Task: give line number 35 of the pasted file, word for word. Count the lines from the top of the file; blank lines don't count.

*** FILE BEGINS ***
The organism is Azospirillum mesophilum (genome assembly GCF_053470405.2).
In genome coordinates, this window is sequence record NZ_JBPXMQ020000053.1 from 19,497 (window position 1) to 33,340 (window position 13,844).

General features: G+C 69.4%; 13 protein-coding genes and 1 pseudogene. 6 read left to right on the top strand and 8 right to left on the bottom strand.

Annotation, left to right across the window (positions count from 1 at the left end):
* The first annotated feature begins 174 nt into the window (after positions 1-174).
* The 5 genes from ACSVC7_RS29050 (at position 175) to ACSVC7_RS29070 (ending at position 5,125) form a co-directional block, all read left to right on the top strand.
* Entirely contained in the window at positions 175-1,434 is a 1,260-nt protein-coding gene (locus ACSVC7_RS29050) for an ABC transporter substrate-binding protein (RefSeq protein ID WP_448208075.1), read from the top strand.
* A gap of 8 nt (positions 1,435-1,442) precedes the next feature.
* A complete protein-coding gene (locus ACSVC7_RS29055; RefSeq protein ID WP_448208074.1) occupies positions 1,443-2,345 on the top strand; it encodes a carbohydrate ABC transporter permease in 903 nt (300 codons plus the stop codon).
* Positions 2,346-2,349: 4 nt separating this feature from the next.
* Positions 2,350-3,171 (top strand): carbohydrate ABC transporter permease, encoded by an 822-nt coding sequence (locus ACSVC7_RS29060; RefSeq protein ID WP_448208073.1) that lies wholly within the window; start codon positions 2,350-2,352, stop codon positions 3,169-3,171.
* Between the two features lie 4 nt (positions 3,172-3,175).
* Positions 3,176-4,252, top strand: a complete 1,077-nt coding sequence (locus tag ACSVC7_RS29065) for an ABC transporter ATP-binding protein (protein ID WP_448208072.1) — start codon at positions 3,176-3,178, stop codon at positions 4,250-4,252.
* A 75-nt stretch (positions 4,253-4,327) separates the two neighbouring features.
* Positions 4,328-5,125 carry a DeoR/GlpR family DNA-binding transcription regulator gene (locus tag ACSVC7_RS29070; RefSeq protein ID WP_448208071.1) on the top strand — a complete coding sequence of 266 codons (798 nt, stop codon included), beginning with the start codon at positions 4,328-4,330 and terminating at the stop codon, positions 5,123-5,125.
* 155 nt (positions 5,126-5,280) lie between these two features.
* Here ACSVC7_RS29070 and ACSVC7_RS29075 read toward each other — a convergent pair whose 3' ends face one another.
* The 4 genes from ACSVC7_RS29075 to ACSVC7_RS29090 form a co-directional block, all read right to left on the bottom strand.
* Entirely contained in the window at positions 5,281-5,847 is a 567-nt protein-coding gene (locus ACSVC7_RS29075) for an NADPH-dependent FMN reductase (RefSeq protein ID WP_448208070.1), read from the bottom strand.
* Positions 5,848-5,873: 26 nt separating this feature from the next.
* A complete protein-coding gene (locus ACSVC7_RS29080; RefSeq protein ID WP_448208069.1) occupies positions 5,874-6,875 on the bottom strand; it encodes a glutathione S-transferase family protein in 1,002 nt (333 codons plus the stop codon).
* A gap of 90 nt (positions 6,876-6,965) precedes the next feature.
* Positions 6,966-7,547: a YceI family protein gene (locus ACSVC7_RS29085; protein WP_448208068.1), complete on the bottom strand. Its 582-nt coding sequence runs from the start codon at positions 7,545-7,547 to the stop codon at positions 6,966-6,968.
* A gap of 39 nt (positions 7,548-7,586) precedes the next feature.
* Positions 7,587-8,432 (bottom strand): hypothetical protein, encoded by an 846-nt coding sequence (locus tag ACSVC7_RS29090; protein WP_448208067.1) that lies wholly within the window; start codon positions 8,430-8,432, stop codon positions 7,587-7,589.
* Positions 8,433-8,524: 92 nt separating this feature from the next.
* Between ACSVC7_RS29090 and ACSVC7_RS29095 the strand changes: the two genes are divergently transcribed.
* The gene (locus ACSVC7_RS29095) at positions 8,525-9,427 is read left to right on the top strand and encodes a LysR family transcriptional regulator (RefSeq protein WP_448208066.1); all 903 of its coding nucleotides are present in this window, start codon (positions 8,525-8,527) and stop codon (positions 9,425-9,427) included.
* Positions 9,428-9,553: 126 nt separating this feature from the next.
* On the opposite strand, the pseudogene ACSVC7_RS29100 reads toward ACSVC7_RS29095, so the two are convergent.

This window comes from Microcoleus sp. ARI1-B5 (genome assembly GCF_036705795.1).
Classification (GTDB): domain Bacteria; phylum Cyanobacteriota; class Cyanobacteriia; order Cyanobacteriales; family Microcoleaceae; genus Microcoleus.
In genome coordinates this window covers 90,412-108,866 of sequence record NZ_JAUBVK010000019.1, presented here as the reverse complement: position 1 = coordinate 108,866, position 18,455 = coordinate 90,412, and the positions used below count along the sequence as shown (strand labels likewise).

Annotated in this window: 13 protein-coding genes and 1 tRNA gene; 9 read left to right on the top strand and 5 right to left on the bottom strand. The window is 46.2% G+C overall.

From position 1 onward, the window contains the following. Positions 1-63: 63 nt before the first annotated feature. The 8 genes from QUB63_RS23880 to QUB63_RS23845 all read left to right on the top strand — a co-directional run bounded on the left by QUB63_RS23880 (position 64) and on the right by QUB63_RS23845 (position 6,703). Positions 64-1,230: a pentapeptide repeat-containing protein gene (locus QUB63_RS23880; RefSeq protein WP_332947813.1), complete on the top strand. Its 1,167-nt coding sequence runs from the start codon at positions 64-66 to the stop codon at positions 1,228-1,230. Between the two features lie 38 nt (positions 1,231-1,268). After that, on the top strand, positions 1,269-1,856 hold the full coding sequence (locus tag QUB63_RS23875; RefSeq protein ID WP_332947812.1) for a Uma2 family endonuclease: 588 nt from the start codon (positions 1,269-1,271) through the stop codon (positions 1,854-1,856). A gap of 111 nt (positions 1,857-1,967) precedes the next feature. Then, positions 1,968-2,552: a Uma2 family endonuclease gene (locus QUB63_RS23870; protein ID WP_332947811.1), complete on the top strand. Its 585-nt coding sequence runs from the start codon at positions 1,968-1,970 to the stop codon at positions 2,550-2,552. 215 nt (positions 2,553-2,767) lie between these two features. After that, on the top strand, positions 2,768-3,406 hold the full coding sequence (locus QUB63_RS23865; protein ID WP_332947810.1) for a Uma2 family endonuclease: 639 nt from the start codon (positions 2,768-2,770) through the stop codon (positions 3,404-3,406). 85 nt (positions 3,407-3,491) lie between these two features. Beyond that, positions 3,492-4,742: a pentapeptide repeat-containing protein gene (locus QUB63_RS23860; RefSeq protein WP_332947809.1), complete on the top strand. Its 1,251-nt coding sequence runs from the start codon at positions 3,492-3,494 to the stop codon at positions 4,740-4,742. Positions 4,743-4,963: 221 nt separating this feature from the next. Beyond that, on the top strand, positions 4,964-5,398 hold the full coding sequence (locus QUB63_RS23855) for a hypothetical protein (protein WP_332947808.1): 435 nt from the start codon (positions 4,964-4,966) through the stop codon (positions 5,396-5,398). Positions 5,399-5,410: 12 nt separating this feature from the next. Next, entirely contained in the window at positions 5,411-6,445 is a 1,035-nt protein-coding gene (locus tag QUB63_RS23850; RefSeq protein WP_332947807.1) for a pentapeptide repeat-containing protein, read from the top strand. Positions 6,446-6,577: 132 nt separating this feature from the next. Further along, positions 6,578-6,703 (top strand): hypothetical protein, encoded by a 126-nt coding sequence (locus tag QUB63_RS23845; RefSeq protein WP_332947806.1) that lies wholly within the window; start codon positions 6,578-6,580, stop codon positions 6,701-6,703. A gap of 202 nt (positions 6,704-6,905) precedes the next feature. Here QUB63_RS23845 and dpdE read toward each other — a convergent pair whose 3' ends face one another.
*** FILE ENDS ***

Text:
From position 1 onward, the window contains the following. Positions 1-63: 63 nt before the first annotated feature. The 8 genes from QUB63_RS23880 to QUB63_RS23845 all read left to right on the top strand — a co-directional run bounded on the left by QUB63_RS23880 (position 64) and on the right by QUB63_RS23845 (position 6,703). Positions 64-1,230: a pentapeptide repeat-containing protein gene (locus QUB63_RS23880; RefSeq protein WP_332947813.1), complete on the top strand. Its 1,167-nt coding sequence runs from the start codon at positions 64-66 to the stop codon at positions 1,228-1,230. Between the two features lie 38 nt (positions 1,231-1,268). After that, on the top strand, positions 1,269-1,856 hold the full coding sequence (locus tag QUB63_RS23875; RefSeq protein ID WP_332947812.1) for a Uma2 family endonuclease: 588 nt from the start codon (positions 1,269-1,271) through the stop codon (positions 1,854-1,856). A gap of 111 nt (positions 1,857-1,967) precedes the next feature. Then, positions 1,968-2,552: a Uma2 family endonuclease gene (locus QUB63_RS23870; protein ID WP_332947811.1), complete on the top strand. Its 585-nt coding sequence runs from the start codon at positions 1,968-1,970 to the stop codon at positions 2,550-2,552. 215 nt (positions 2,553-2,767) lie between these two features. After that, on the top strand, positions 2,768-3,406 hold the full coding sequence (locus QUB63_RS23865; protein ID WP_332947810.1) for a Uma2 family endonuclease: 639 nt from the start codon (positions 2,768-2,770) through the stop codon (positions 3,404-3,406). 85 nt (positions 3,407-3,491) lie between these two features. Beyond that, positions 3,492-4,742: a pentapeptide repeat-containing protein gene (locus QUB63_RS23860; RefSeq protein WP_332947809.1), complete on the top strand. Its 1,251-nt coding sequence runs from the start codon at positions 3,492-3,494 to the stop codon at positions 4,740-4,742. Positions 4,743-4,963: 221 nt separating this feature from the next. Beyond that, on the top strand, positions 4,964-5,398 hold the full coding sequence (locus QUB63_RS23855) for a hypothetical protein (protein WP_332947808.1): 435 nt from the start codon (positions 4,964-4,966) through the stop codon (positions 5,396-5,398). Positions 5,399-5,410: 12 nt separating this feature from the next. Next, entirely contained in the window at positions 5,411-6,445 is a 1,035-nt protein-coding gene (locus tag QUB63_RS23850; RefSeq protein WP_332947807.1) for a pentapeptide repeat-containing protein, read from the top strand. Positions 6,446-6,577: 132 nt separating this feature from the next. Further along, positions 6,578-6,703 (top strand): hypothetical protein, encoded by a 126-nt coding sequence (locus tag QUB63_RS23845; RefSeq protein WP_332947806.1) that lies wholly within the window; start codon positions 6,578-6,580, stop codon positions 6,701-6,703. A gap of 202 nt (positions 6,704-6,905) precedes the next feature. Here QUB63_RS23845 and dpdE read toward each other — a convergent pair whose 3' ends face one another.